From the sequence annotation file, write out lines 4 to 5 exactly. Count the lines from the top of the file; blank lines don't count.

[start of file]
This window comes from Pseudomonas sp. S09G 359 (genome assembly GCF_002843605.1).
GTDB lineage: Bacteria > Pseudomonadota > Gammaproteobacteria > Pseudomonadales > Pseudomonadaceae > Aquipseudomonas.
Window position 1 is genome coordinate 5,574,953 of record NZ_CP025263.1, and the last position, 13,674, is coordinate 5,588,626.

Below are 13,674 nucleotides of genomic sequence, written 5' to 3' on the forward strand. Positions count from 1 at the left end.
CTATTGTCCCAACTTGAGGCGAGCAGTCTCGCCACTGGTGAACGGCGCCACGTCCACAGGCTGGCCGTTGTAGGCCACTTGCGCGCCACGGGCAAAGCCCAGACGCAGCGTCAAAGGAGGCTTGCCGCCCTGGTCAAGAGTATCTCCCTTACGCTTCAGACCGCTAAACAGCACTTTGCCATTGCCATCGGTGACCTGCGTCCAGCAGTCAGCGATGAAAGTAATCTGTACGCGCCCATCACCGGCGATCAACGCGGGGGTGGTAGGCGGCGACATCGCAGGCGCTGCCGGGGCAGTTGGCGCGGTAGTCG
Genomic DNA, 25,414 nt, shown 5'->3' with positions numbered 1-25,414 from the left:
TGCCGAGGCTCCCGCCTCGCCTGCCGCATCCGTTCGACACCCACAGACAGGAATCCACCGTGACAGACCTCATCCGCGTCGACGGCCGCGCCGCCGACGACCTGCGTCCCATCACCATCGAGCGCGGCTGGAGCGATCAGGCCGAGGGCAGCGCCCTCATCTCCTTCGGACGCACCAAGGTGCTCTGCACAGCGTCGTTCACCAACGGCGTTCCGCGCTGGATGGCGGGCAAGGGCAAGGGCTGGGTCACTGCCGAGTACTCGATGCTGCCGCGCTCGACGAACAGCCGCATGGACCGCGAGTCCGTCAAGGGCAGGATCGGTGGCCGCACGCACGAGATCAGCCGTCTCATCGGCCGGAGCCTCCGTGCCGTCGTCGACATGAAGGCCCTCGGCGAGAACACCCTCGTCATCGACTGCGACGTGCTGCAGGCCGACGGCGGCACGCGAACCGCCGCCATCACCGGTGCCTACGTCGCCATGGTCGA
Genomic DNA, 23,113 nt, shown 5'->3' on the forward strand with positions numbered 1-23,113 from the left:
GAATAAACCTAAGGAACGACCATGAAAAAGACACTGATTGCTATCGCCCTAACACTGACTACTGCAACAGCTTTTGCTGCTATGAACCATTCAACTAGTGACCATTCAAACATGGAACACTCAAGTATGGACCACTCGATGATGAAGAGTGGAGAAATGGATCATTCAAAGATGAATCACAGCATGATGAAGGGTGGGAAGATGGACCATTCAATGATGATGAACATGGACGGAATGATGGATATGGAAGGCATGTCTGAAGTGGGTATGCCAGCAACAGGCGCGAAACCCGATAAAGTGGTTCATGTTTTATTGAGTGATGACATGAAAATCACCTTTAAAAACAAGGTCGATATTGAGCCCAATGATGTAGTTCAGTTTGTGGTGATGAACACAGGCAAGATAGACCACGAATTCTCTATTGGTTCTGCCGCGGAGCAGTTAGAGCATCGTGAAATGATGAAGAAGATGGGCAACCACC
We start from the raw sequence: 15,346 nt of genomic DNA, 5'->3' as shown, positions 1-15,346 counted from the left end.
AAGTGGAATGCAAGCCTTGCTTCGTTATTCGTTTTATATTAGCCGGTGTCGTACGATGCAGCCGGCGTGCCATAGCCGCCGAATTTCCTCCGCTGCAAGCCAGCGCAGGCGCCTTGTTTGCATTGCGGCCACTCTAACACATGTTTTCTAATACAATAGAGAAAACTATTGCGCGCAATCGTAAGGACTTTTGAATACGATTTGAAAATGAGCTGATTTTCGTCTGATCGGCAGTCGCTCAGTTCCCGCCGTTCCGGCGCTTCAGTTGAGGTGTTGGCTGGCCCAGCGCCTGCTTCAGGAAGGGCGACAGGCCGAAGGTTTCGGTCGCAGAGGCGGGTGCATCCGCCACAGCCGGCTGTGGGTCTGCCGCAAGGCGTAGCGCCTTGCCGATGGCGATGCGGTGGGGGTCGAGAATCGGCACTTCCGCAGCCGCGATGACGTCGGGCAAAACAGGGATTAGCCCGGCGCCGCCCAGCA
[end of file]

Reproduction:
Below are 13,674 nucleotides of genomic sequence, written 5' to 3' on the forward strand. Positions count from 1 at the left end.
CTATTGTCCCAACTTGAGGCGAGCAGTCTCGCCACTGGTGAACGGCGCCACGTCCACAGGCTGGCCGTTGTAGGCCACTTGCGCGCCACGGGCAAAGCCCAGACGCAGCGTCAAAGGAGGCTTGCCGCCCTGGTCAAGAGTATCTCCCTTACGCTTCAGACCGCTAAACAGCACTTTGCCATTGCCATCGGTGACCTGCGTCCAGCAGTCAGCGATGAAAGTAATCTGTACGCGCCCATCACCGGCGATCAACGCGGGGGTGGTAGGCGGCGACATCGCAGGCGCTGCCGGGGCAGTTGGCGCGGTAGTCG